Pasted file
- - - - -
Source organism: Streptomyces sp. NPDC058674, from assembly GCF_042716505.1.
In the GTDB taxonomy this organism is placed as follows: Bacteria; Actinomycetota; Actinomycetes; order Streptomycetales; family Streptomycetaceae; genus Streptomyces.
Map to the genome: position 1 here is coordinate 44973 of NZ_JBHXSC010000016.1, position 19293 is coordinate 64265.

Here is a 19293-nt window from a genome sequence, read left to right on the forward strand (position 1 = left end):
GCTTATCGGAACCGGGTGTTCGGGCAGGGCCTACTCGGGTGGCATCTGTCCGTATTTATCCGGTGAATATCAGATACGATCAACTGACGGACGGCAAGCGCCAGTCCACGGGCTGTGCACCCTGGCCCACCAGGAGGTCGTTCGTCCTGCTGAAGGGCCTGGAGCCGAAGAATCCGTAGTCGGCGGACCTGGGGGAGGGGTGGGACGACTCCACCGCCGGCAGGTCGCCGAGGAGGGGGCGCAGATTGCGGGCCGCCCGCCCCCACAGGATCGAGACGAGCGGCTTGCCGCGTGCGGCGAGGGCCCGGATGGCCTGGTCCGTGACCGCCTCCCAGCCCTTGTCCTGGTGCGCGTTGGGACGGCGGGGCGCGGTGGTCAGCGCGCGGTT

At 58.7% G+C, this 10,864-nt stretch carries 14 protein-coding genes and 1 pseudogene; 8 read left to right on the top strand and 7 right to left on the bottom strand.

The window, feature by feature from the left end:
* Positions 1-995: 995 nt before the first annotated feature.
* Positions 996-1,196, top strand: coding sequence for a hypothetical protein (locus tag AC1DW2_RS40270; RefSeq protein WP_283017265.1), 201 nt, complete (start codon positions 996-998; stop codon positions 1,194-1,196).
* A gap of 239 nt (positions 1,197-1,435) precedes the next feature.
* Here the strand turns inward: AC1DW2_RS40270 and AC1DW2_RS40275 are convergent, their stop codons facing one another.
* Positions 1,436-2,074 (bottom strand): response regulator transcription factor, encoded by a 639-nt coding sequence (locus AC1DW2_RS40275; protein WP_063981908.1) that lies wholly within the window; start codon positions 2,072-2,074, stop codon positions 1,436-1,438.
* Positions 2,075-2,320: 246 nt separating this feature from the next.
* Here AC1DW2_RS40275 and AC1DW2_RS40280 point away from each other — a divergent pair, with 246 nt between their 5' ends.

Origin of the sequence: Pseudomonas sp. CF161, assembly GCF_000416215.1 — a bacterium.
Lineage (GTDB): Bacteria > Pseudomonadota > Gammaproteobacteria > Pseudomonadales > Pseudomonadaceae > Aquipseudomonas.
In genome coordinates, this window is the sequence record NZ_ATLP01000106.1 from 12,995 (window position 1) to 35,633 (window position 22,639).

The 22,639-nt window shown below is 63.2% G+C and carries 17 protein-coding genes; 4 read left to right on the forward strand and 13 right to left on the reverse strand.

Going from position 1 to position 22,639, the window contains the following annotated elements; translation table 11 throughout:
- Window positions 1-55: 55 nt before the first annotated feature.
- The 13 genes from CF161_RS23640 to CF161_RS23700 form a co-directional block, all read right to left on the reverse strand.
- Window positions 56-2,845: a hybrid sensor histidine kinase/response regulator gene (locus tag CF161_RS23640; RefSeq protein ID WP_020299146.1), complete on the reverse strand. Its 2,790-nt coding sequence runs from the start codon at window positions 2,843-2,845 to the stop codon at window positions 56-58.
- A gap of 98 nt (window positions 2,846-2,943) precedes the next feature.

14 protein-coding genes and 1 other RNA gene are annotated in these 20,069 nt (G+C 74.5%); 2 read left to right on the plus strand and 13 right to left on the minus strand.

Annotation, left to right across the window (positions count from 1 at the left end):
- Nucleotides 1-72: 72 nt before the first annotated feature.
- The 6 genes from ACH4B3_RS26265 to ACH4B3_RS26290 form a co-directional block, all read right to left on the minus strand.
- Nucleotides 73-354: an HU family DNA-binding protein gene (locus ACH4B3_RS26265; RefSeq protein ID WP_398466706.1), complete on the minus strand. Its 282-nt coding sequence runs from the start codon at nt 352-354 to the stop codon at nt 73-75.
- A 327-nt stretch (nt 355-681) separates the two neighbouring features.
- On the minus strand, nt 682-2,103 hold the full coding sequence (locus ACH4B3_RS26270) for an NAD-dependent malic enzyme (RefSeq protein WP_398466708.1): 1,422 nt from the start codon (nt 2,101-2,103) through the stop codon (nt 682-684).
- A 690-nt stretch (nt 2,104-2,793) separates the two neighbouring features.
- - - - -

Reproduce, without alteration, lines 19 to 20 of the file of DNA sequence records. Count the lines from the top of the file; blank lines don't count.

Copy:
Going from position 1 to position 22,639, the window contains the following annotated elements; translation table 11 throughout:
- Window positions 1-55: 55 nt before the first annotated feature.